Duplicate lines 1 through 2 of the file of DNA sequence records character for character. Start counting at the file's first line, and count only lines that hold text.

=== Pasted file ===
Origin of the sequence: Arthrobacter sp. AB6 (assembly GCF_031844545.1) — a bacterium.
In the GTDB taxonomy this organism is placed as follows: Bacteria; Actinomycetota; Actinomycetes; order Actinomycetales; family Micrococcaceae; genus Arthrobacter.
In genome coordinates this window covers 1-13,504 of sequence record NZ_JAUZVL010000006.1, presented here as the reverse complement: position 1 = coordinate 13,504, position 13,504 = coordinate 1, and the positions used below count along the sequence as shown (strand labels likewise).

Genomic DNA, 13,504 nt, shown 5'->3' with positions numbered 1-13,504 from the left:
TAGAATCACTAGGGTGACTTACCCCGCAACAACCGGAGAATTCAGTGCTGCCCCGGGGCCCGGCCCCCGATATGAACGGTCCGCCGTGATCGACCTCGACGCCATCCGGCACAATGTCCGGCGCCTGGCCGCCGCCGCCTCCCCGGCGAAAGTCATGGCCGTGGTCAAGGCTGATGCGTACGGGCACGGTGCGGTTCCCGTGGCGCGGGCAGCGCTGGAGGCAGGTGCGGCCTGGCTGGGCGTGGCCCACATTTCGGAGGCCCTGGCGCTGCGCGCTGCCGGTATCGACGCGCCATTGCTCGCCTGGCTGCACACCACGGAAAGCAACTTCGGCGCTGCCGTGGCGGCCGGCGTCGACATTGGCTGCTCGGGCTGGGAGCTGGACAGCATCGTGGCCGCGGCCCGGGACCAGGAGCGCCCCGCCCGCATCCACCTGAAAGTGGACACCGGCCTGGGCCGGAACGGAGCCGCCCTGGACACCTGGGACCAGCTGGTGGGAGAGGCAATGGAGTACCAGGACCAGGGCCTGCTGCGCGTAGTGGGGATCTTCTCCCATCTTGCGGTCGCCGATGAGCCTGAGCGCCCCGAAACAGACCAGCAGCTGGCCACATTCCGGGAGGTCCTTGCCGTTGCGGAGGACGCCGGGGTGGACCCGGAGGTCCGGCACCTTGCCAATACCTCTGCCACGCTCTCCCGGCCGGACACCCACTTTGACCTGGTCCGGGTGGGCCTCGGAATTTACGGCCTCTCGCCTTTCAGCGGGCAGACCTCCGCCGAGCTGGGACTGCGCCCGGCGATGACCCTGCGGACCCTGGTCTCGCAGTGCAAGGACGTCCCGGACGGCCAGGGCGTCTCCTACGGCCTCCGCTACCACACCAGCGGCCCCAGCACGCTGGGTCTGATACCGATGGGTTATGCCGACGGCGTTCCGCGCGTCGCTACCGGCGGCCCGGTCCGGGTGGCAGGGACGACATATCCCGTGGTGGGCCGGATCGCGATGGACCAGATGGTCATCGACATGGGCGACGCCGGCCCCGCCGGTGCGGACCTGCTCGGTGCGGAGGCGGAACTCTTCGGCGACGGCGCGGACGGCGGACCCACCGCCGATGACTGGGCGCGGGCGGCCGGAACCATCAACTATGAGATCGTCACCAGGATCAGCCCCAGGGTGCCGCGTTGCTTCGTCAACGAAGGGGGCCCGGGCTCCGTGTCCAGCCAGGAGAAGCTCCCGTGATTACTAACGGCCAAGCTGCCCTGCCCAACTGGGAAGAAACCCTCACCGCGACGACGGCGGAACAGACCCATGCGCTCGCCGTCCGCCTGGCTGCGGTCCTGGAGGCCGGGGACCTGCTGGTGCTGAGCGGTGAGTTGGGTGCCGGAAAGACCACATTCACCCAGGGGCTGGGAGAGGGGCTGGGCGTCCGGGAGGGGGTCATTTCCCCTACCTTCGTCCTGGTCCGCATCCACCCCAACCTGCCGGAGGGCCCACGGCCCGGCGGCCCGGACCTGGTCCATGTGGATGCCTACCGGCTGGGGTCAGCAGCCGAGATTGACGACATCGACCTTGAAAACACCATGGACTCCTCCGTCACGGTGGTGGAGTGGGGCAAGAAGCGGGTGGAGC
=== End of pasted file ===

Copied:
Origin of the sequence: Arthrobacter sp. AB6 (assembly GCF_031844545.1) — a bacterium.
In the GTDB taxonomy this organism is placed as follows: Bacteria; Actinomycetota; Actinomycetes; order Actinomycetales; family Micrococcaceae; genus Arthrobacter.